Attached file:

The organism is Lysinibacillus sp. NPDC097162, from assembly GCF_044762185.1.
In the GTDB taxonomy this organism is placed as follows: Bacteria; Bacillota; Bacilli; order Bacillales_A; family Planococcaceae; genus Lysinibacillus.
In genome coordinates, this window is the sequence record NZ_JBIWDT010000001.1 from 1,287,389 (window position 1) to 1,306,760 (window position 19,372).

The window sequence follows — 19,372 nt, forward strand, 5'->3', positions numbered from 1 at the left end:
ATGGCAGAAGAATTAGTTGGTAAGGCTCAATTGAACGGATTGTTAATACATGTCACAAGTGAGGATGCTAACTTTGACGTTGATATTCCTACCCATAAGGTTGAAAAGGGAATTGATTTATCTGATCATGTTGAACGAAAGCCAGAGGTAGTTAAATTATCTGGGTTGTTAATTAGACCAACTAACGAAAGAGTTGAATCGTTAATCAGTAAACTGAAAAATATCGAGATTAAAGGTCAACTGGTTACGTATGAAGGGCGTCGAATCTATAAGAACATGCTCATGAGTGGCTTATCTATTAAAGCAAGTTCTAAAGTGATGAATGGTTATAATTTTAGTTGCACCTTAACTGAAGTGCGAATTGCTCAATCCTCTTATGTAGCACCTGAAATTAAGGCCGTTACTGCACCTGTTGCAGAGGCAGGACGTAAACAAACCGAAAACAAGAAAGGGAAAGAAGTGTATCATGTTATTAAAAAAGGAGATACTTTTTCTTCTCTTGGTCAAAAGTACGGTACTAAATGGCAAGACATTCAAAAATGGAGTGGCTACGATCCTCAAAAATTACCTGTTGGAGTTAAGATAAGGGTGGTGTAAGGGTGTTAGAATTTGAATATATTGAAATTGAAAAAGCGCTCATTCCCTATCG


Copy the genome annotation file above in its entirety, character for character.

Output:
The organism is Lysinibacillus sp. NPDC097162, from assembly GCF_044762185.1.
In the GTDB taxonomy this organism is placed as follows: Bacteria; Bacillota; Bacilli; order Bacillales_A; family Planococcaceae; genus Lysinibacillus.
In genome coordinates, this window is the sequence record NZ_JBIWDT010000001.1 from 1,287,389 (window position 1) to 1,306,760 (window position 19,372).

The window sequence follows — 19,372 nt, forward strand, 5'->3', positions numbered from 1 at the left end:
ATGGCAGAAGAATTAGTTGGTAAGGCTCAATTGAACGGATTGTTAATACATGTCACAAGTGAGGATGCTAACTTTGACGTTGATATTCCTACCCATAAGGTTGAAAAGGGAATTGATTTATCTGATCATGTTGAACGAAAGCCAGAGGTAGTTAAATTATCTGGGTTGTTAATTAGACCAACTAACGAAAGAGTTGAATCGTTAATCAGTAAACTGAAAAATATCGAGATTAAAGGTCAACTGGTTACGTATGAAGGGCGTCGAATCTATAAGAACATGCTCATGAGTGGCTTATCTATTAAAGCAAGTTCTAAAGTGATGAATGGTTATAATTTTAGTTGCACCTTAACTGAAGTGCGAATTGCTCAATCCTCTTATGTAGCACCTGAAATTAAGGCCGTTACTGCACCTGTTGCAGAGGCAGGACGTAAACAAACCGAAAACAAGAAAGGGAAAGAAGTGTATCATGTTATTAAAAAAGGAGATACTTTTTCTTCTCTTGGTCAAAAGTACGGTACTAAATGGCAAGACATTCAAAAATGGAGTGGCTACGATCCTCAAAAATTACCTGTTGGAGTTAAGATAAGGGTGGTGTAAGGGTGTTAGAATTTGAATATATTGAAATTGAAAAAGCGCTCATTCCCTATCG